Geography field trip to Iceland
From the 30th March to the 3rd April, the Geography department took 20 of their students to Iceland for a fantastic field trip. If we’re talking about the ancient feud between the History and Geography Departments, Geography is definitely in the lead! The trip began at 7.15am in the BGS canteen and didn’t finish until 10pm Monday night on the 3rd.
As soon as we arrived at Keflavik Airport, we were taken to Gunnuhver Geothermal Power Station to see bubbling mud pools and steam vents. It was an incredible sight, especially considering it’s where 90% of Iceland’s energy comes from. The smell was less incredible. Or maybe, incredible in a unique way. The smell of eggs (sulphur) followed us everywhere… even in the showers at one hotel! However, we all got strangely accustomed to it and it was part of the experience…
In this short article, I couldn’t possibly write about every activity we did, seeing as we travelled to four or five places a day, so I’ll give you the highlights. On the second day, we went to the Secret Lagoon (similar to the Blue Lagoon, but not as crowded). We got there early in the morning so it was actually empty when we arrived. The water was beautifully clear, surrounded by steaming vents and bubbling pools in the 4-degree Icelandic air. It was so hot in fact, we had to keep getting out to cool off, rather a strange feeling when we considered where we were. The scenery resembled that of something out of The Hobbit or Lord of the Rings; Bilbo would have felt completely at home – yet it lies in the small village, Flúðir. That was probably the thing I found most striking about Iceland, wherever we were: travelling or visiting a particular site, the scenery was absolutely breath-taking. From deep snow drifts to granite stacks of rock in the wild seas to vast deserted glaciers, the physical environment was awesome.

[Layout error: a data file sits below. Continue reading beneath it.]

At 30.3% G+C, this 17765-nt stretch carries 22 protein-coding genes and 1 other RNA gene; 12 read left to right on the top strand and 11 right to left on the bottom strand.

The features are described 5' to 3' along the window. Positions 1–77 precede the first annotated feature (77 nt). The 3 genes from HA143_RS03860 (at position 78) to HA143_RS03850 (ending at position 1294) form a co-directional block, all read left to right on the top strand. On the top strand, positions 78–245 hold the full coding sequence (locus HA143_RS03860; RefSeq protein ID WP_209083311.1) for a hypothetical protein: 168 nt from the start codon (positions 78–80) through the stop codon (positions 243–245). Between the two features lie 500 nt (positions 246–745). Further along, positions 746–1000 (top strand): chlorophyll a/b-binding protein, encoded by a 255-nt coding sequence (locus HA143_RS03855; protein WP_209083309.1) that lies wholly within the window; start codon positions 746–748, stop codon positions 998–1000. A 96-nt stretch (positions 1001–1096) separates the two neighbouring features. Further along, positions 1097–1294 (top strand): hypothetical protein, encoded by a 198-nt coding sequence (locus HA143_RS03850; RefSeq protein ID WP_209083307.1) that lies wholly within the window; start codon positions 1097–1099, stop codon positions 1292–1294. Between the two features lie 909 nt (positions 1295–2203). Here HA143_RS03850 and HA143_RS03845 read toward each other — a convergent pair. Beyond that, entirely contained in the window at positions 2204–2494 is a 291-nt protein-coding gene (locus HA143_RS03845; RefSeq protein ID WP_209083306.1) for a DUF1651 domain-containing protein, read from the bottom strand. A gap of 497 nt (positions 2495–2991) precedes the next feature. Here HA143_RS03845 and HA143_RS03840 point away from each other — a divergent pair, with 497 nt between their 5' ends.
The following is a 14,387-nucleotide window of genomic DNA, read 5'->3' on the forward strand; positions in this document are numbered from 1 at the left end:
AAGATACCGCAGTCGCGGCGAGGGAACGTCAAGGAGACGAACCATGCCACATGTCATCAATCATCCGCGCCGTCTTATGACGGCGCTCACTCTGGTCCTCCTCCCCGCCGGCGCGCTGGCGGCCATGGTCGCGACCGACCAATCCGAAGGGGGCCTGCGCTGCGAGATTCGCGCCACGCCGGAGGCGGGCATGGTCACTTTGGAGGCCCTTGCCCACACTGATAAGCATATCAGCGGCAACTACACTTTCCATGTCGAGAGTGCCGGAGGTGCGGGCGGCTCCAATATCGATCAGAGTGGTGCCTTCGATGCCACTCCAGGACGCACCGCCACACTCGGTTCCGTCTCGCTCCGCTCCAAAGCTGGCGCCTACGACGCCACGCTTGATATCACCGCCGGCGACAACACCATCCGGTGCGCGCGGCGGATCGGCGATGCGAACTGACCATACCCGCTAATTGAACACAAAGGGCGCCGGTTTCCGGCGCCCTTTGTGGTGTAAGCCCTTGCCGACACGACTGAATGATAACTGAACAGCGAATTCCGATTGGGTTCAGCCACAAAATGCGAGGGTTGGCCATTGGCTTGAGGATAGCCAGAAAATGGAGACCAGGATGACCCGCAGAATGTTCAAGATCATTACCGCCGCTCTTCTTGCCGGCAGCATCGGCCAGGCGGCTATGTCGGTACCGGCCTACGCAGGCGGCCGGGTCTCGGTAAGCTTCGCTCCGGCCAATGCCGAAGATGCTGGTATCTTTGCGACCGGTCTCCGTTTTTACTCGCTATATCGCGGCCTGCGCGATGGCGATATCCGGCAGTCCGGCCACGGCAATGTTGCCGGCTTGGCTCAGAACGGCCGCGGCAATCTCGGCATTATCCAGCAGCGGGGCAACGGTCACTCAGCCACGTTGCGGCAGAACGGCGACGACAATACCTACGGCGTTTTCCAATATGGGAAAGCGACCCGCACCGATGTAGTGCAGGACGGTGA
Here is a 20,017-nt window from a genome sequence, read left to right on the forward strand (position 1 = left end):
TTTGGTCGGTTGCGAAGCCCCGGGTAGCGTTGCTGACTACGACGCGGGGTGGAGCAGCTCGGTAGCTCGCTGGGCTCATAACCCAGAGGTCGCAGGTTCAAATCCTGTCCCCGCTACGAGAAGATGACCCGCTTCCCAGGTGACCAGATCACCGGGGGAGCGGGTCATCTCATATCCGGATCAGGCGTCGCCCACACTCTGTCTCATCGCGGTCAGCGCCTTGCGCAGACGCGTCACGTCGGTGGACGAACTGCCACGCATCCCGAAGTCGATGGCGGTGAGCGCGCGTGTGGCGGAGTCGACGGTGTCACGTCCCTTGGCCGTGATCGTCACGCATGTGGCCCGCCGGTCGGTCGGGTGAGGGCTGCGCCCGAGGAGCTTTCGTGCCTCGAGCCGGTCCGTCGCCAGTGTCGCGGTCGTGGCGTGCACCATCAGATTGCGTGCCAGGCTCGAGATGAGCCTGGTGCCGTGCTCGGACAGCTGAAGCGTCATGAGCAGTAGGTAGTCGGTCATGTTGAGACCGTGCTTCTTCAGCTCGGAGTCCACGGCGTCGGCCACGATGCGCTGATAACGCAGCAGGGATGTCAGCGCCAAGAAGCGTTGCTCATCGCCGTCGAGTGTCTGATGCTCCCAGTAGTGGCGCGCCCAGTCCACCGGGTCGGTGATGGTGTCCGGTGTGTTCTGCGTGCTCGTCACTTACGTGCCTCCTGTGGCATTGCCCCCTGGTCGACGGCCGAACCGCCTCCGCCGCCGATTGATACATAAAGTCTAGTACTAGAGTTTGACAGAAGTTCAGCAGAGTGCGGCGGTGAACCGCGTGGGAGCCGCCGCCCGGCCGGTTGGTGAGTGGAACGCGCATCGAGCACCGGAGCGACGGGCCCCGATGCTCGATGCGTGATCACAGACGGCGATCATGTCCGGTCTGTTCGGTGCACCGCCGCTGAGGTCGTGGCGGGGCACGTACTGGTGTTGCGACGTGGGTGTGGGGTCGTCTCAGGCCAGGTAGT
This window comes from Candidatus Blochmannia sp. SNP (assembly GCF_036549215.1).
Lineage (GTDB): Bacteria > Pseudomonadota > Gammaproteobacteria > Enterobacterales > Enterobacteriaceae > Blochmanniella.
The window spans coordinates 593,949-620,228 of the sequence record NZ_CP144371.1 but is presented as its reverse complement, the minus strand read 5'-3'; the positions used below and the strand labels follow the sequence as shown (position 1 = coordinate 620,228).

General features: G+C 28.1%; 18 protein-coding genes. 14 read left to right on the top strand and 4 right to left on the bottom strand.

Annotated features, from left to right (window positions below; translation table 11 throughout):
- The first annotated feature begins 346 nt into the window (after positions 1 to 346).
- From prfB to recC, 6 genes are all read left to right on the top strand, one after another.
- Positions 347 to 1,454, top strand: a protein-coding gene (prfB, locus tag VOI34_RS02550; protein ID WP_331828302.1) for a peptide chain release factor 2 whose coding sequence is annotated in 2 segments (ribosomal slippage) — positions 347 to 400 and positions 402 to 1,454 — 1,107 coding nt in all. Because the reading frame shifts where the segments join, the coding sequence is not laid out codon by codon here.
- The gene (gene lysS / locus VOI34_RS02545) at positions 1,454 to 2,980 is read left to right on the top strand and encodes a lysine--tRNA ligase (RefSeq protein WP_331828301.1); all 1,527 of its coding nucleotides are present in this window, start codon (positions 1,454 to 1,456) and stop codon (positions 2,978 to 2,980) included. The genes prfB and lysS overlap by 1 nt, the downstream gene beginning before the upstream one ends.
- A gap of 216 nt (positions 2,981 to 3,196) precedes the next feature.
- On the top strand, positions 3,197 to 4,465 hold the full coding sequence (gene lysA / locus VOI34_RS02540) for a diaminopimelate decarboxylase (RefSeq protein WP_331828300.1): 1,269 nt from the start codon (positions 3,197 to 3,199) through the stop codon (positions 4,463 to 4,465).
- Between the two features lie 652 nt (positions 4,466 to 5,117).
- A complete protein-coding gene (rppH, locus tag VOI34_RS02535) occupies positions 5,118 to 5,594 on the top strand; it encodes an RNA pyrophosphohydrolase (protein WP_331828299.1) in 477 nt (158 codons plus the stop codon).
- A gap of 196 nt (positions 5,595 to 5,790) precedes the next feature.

We also visited many waterfalls, Gullfoss and Hraunfossar being the most spectacular ones. These were 1km wide and the water from Hraunfossar gushed out from under the lava into the Hvitá River. We climbed a volcano, saw powerful geysers erupting to heights of 30m, explored a national park, visited the Mid-Atlantic Ridge and went to Reykjavik, where the Harpa building was particularly dazzling. Each night we went to different guesthouses where the staff were extremely friendly and served great food (not too authentically Icelandic, fortunately). Each night we stayed up in anticipation of the Northern Lights, under clear starry skies. On our very first night the green waves danced delicately across the sky. Our trip had begun.
Molly Johnson and Isobel Kaul, Year 12